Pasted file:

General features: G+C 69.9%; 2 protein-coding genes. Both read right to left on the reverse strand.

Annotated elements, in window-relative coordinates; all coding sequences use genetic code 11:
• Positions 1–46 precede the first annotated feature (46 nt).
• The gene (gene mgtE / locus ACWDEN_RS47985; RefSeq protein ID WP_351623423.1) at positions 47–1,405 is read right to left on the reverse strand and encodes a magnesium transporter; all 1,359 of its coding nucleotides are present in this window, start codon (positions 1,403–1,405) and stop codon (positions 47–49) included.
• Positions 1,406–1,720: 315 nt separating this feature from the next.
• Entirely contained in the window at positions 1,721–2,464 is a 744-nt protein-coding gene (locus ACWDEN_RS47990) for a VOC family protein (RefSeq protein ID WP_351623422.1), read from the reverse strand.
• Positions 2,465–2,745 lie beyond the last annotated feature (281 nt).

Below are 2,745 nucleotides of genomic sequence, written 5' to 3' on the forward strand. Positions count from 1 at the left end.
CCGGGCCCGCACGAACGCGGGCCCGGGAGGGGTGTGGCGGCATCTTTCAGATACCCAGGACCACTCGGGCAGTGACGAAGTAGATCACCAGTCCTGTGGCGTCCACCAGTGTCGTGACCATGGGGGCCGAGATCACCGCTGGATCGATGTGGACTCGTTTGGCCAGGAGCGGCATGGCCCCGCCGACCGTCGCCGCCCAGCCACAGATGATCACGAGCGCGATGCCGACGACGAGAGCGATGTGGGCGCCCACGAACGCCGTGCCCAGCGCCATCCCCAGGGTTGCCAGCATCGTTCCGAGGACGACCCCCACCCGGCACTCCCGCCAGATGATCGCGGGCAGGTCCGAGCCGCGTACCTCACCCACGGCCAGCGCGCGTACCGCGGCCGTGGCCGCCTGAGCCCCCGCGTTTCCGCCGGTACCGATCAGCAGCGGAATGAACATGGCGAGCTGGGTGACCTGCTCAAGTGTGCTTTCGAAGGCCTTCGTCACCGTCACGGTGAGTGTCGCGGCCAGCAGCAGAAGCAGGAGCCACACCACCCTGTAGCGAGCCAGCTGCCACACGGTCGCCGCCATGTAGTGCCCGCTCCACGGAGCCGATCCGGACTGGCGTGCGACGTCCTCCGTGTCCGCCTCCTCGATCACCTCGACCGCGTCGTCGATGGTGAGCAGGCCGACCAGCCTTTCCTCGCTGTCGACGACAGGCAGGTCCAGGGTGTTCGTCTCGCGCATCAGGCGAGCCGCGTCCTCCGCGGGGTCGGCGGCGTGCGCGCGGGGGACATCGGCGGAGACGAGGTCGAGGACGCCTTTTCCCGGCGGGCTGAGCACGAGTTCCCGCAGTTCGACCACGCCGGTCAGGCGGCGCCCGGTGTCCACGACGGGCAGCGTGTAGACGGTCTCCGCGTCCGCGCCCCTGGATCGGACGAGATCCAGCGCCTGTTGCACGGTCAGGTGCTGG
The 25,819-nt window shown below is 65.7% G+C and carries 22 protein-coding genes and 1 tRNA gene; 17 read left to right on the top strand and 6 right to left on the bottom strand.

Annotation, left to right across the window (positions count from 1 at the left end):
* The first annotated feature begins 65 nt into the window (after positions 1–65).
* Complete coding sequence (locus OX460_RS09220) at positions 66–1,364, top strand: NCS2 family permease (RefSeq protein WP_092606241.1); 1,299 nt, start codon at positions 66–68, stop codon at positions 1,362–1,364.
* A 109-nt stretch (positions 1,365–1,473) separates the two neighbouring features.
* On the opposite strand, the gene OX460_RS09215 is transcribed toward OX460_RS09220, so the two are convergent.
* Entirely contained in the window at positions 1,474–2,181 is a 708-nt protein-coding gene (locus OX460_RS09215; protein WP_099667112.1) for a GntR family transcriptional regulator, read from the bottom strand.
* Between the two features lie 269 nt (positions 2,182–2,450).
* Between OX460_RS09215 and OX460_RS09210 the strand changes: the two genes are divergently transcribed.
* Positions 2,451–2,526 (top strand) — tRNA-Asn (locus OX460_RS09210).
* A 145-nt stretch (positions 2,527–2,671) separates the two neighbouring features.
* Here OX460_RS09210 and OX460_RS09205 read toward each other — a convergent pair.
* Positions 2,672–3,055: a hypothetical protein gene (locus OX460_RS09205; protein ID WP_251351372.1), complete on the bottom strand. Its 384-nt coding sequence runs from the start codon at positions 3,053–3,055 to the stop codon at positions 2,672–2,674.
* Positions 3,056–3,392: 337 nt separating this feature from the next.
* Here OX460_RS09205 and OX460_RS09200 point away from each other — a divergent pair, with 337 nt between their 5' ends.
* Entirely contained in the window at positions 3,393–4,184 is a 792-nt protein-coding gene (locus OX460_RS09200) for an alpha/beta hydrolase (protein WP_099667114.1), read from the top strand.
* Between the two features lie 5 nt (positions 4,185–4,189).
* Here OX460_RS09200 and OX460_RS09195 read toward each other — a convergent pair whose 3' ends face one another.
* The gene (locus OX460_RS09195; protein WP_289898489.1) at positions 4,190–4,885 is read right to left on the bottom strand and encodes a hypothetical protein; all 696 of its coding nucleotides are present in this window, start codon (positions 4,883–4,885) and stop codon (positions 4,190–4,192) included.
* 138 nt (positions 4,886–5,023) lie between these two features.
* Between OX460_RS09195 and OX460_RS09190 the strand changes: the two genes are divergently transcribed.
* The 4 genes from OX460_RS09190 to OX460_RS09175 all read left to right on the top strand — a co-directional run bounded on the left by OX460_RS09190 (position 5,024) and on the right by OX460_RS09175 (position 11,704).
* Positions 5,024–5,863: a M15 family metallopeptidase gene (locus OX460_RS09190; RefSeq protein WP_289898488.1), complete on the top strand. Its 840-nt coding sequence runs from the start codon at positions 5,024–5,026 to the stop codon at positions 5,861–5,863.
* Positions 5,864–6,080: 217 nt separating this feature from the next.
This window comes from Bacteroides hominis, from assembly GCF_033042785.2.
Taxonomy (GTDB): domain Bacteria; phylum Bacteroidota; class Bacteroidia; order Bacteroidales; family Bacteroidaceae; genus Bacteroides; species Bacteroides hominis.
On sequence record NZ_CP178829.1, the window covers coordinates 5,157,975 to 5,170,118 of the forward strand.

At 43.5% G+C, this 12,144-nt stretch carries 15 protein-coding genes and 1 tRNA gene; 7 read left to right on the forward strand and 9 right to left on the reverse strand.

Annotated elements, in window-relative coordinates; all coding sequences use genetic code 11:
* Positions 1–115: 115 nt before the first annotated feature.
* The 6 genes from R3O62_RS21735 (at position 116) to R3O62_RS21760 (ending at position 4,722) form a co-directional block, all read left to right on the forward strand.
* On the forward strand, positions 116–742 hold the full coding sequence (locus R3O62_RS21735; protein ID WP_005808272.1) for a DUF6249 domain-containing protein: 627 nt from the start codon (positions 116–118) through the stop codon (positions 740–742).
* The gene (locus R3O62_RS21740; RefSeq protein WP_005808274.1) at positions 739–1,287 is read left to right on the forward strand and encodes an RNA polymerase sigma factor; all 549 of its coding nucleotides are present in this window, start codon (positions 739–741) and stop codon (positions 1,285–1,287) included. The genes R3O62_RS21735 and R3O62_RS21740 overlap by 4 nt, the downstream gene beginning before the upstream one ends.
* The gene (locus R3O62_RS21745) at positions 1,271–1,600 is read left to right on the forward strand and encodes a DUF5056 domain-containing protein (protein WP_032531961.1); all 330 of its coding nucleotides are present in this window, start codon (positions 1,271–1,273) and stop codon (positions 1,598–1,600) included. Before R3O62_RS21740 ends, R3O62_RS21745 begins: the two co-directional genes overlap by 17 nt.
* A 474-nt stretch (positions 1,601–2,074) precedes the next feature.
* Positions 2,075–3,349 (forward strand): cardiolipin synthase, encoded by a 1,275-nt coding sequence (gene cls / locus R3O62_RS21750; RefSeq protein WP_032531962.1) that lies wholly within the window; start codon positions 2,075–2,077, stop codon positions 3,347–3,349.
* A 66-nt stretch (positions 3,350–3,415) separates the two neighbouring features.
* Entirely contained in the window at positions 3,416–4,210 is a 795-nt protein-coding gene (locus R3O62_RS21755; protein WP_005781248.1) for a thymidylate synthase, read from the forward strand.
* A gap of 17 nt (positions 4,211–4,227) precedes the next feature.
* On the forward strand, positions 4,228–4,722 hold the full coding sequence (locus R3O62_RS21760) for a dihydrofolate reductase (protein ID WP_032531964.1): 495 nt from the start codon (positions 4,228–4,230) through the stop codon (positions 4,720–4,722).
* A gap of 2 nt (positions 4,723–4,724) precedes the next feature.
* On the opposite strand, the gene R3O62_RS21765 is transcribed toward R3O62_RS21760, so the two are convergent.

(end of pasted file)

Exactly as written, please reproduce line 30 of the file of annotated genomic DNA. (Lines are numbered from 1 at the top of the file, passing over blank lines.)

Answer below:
* Between OX460_RS09195 and OX460_RS09190 the strand changes: the two genes are divergently transcribed.